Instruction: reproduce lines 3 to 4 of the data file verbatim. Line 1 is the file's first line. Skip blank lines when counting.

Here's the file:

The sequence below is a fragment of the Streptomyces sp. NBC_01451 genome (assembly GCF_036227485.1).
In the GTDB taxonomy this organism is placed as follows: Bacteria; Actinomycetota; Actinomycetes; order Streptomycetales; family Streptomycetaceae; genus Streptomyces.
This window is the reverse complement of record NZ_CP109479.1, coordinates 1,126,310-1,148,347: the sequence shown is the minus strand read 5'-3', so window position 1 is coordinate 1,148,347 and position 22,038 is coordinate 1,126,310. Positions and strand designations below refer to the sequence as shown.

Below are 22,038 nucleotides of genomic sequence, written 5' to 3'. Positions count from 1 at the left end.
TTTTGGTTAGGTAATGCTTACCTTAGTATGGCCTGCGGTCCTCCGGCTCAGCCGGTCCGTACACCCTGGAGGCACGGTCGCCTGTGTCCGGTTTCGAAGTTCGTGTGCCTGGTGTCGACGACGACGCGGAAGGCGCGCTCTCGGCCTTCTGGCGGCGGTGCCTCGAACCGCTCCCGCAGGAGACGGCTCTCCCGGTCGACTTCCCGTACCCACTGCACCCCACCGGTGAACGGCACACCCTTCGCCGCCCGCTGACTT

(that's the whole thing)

This window is the reverse complement of record NZ_CP109479.1, coordinates 1,126,310-1,148,347: the sequence shown is the minus strand read 5'-3', so window position 1 is coordinate 1,148,347 and position 22,038 is coordinate 1,126,310. Positions and strand designations below refer to the sequence as shown.

Below are 22,038 nucleotides of genomic sequence, written 5' to 3'. Positions count from 1 at the left end.